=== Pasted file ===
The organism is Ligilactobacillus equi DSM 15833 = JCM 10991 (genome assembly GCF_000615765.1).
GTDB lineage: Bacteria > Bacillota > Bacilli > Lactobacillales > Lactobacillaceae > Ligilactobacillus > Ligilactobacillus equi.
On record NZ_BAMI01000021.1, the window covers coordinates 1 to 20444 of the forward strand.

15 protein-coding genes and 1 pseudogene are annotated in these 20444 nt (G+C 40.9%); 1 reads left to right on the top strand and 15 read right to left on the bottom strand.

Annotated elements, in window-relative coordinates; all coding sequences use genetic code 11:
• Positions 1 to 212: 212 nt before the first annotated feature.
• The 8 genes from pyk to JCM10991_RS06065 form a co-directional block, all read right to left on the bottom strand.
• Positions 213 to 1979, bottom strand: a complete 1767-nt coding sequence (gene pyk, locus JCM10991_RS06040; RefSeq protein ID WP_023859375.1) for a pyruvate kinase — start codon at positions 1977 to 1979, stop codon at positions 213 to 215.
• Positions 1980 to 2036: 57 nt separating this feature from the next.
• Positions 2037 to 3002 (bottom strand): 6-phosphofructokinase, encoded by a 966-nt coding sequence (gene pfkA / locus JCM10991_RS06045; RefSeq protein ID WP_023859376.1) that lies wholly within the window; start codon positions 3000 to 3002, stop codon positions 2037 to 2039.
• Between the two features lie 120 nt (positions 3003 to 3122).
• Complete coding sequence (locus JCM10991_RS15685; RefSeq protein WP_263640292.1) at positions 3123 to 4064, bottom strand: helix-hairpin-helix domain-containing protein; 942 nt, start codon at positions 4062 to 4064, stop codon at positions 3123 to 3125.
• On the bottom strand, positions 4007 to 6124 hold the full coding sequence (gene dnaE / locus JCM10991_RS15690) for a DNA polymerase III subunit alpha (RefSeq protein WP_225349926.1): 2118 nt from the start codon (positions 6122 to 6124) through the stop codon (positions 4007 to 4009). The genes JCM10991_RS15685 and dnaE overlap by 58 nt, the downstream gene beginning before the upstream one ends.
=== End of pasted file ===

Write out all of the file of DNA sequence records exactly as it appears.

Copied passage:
The organism is Ligilactobacillus equi DSM 15833 = JCM 10991 (genome assembly GCF_000615765.1).
GTDB lineage: Bacteria > Bacillota > Bacilli > Lactobacillales > Lactobacillaceae > Ligilactobacillus > Ligilactobacillus equi.
On record NZ_BAMI01000021.1, the window covers coordinates 1 to 20444 of the forward strand.

15 protein-coding genes and 1 pseudogene are annotated in these 20444 nt (G+C 40.9%); 1 reads left to right on the top strand and 15 read right to left on the bottom strand.

Annotated elements, in window-relative coordinates; all coding sequences use genetic code 11:
• Positions 1 to 212: 212 nt before the first annotated feature.
• The 8 genes from pyk to JCM10991_RS06065 form a co-directional block, all read right to left on the bottom strand.
• Positions 213 to 1979, bottom strand: a complete 1767-nt coding sequence (gene pyk, locus JCM10991_RS06040; RefSeq protein ID WP_023859375.1) for a pyruvate kinase — start codon at positions 1977 to 1979, stop codon at positions 213 to 215.
• Positions 1980 to 2036: 57 nt separating this feature from the next.
• Positions 2037 to 3002 (bottom strand): 6-phosphofructokinase, encoded by a 966-nt coding sequence (gene pfkA / locus JCM10991_RS06045; RefSeq protein ID WP_023859376.1) that lies wholly within the window; start codon positions 3000 to 3002, stop codon positions 2037 to 2039.
• Between the two features lie 120 nt (positions 3003 to 3122).
• Complete coding sequence (locus JCM10991_RS15685; RefSeq protein WP_263640292.1) at positions 3123 to 4064, bottom strand: helix-hairpin-helix domain-containing protein; 942 nt, start codon at positions 4062 to 4064, stop codon at positions 3123 to 3125.
• On the bottom strand, positions 4007 to 6124 hold the full coding sequence (gene dnaE / locus JCM10991_RS15690) for a DNA polymerase III subunit alpha (RefSeq protein WP_225349926.1): 2118 nt from the start codon (positions 6122 to 6124) through the stop codon (positions 4007 to 4009). The genes JCM10991_RS15685 and dnaE overlap by 58 nt, the downstream gene beginning before the upstream one ends.